Hey Mike, until the experts arrive…
A mushroom bloom like that is the result of a mycelial network under the bark that has been feeding on dead wood. Once the mycelia are stressed - usually by temp - they go into reproduction mode which is the bloom you see there. They are not hurting the tree. They are a sign that the tree has had some decaying wood for some time. (I grow mushrooms on purpose)
I don’t have experience recovering a tree in this condition, but from my other experiences (some likely will disagree), the inability of the tissue to protect/restore itself is related to a calcium insufficiency.
It looks like the mushrooms grew in the canker and then the spores washed down onto the trunk - it might be OK. The canker doesn’t look very good though. You can always start cutting it out and see how bad it is. I have a major ooze on one of my cherries which I am going to cut into soon.
The nature of it is that you do have dead wood. One of Nature’s remedies for breaking down dead wood is mushroom growth. (Kinda neat that ‘Nature’ will make food out of dead wood, but I digress) Spores don’t make mushrooms, they are just the beginning of the mycelial growth. Mycelial growth takes a long time 3-12 months, say. So the dead wood has been there for some time. And, of note, the tree is apparently compensating.
Only the tree can make new wood. The sap is Nature’s intelligent compensation to prevent moisture loss. If you remove the sap it would be good to coat the exposed wood with something that does the same thing. I think that since the tree is not showing signs of stress, it can make it…as long as the remedy is not worse than the disease.
I have (almost) had it with apricots. I say almost , because they are my favorite fruit. I don’t know what I am doing wrong…can’t seem to keep an apricot more than 2 years…usually less without it showing canker. I have had Harogrand, Goldcot, Harojoy , Haroblush, and they all seemed to develop wounds spontaneously… I ended up cutting them down. Now, having decided to give a try once again, my Moorpark especially… and Veecot to a lesser degree, have cankers again at the end of their second season. Some areas the branches had bark broken right down with heartwood showing and little specks of a pink-orange fungal growth ? Other areas typically sunken with red-brown wood underneath in small areas with or without amber ooze…often at the base of the tree around the soil line. All I can come up with is that from my reading and observation, my intuition is telling me these trees like relatively poor (low organic matter low nitrogen ) soil and hot , dry conditions. I can’t see how these trees are doing so poorly being babied as they are…unless that is exactly the problem… I don’t water them ever except when I plant them…but perhaps this area is just too wet (in spring and late fall, it certainly is not in the summer…often drought like conditions)…and perhaps these trees should not be encouraged too much with organic matter in the soil. …I suspect a sandier, poorer soil around the base of the tree might help avoid canker ?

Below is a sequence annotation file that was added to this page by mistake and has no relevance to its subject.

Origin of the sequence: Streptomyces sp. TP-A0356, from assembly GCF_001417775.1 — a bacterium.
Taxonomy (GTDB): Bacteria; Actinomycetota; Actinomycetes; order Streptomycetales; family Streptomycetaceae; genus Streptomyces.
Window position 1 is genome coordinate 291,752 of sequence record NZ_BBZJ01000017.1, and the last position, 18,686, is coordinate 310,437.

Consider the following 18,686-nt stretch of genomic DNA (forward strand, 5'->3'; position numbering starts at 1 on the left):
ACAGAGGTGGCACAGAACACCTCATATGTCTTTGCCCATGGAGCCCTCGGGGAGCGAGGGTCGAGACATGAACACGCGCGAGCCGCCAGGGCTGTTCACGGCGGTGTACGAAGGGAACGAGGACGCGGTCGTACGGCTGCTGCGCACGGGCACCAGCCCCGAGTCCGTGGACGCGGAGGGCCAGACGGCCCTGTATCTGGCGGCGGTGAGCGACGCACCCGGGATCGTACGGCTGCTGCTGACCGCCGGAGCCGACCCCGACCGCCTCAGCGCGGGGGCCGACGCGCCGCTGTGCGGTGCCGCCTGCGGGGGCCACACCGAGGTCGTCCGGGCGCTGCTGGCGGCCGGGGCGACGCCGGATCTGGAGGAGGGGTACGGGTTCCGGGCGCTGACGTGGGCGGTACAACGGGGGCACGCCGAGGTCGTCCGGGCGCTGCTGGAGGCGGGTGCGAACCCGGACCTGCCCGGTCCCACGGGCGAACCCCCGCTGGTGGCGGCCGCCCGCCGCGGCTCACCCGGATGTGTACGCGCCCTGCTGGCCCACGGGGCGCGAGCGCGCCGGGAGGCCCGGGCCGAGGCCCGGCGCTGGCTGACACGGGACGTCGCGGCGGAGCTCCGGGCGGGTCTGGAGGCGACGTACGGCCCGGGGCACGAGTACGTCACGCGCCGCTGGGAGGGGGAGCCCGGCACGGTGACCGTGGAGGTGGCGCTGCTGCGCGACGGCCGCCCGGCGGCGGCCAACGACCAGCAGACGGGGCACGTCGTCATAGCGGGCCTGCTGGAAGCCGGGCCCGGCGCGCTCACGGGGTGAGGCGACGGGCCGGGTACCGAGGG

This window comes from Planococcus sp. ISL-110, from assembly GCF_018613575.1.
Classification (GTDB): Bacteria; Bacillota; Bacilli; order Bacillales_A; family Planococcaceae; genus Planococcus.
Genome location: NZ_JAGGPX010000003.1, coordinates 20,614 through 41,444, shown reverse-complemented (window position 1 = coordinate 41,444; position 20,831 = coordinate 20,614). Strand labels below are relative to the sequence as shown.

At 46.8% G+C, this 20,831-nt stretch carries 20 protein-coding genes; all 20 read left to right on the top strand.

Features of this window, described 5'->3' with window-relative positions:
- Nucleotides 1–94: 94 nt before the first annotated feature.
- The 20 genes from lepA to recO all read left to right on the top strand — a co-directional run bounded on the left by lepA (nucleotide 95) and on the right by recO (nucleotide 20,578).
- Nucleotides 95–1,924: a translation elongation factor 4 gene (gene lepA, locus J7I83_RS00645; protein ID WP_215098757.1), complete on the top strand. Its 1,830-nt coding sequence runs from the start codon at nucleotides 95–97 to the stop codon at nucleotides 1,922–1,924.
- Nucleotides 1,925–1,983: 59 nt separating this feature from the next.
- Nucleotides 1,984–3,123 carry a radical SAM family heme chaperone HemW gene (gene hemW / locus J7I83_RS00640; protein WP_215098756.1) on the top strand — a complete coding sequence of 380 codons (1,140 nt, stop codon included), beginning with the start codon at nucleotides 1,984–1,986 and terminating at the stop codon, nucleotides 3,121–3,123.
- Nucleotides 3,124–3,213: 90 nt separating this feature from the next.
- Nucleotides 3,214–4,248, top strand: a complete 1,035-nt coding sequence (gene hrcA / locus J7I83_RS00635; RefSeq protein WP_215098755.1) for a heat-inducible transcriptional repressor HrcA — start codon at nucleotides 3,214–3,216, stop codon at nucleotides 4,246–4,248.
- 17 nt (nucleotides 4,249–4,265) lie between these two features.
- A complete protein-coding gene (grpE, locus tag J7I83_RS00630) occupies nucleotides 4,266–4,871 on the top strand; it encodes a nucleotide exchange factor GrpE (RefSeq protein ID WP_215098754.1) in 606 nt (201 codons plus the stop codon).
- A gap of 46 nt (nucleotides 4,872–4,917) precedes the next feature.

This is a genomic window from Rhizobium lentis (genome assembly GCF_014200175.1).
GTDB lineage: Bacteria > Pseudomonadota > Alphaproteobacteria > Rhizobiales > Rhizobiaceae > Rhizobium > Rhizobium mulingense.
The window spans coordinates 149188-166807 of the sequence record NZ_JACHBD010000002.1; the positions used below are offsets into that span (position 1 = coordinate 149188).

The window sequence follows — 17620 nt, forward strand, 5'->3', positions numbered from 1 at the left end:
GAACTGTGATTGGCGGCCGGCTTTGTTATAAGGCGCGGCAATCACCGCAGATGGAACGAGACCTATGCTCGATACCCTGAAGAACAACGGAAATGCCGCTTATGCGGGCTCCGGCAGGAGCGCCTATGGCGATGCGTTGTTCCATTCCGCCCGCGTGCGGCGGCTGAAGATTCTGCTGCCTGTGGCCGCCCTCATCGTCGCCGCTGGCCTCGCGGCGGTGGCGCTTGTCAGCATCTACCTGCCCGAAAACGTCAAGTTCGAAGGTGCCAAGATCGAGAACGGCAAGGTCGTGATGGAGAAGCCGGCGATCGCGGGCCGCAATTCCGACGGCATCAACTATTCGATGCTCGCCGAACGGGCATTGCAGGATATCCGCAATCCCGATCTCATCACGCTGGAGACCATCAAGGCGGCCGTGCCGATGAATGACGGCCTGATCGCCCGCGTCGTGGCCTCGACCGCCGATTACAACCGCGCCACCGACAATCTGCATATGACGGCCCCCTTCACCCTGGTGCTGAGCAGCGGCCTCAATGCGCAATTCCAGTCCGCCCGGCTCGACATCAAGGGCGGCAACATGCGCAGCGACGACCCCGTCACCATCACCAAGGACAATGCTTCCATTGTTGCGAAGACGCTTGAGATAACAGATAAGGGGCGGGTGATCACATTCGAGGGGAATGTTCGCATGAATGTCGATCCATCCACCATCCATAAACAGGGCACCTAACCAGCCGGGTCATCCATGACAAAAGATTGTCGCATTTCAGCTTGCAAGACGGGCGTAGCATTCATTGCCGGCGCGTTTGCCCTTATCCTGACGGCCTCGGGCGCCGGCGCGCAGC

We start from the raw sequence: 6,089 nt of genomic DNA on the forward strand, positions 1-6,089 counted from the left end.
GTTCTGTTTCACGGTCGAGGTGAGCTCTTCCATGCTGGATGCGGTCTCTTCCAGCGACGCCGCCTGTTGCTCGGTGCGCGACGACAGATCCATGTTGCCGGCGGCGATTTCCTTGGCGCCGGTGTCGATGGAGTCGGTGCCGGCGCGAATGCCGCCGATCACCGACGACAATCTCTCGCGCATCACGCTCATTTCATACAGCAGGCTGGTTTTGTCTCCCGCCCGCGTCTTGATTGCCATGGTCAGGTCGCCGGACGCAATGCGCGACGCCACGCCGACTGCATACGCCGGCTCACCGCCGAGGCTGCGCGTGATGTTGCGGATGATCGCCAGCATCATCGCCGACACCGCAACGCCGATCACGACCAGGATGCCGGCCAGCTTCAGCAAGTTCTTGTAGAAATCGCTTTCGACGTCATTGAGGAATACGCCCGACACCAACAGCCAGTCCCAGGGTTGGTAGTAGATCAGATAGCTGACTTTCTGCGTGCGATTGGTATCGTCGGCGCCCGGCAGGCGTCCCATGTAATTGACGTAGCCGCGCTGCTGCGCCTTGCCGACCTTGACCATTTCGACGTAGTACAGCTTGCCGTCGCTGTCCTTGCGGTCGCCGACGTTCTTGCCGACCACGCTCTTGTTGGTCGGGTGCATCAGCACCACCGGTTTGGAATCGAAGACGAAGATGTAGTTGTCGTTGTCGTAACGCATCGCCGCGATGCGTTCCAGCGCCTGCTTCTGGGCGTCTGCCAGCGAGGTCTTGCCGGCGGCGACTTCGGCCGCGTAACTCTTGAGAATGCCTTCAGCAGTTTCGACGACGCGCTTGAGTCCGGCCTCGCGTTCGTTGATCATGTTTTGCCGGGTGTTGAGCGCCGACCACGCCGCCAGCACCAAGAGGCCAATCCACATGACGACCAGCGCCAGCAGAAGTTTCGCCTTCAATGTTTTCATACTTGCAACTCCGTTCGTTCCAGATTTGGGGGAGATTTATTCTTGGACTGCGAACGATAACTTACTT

it is my understanding…please do correct me if I am wrong…that gummosis and ooze is a symptom and not necessarily a disease…although I have not noticed actual canker in my plums or cherries (at least not the ones I have now…other cherries got chopped and burned)…some of them do get the ooze…but Apricots always seem to have the soft areas develop with dying red/brown wood underneath…which seems to be canker. The rootstocks that have been available to me for apricots are prunus Americana , and I don’t know what the ones were from local nursery, they didn’t list it on the tag. My present trees Moorpark and Veecot are on Mustang rootstock.
I have some canker spots on a couple of apple trees I will be dealing with soon. I plan to scrub the bark and wood with baking soda, and then coat the scaffolds with dilute latex primer. It is my hope that by sealing it in, I will deny the infection its food source.
Hopefully the mustang rootstock will add some disease resistance. I don’t know enough about it yet. I have a Black Ice plum on Mustang I just planted mid March, and I grafted a Nanaimo peach bud just below the plum graft. Time will tell if they stand up to the wet PNW Winter.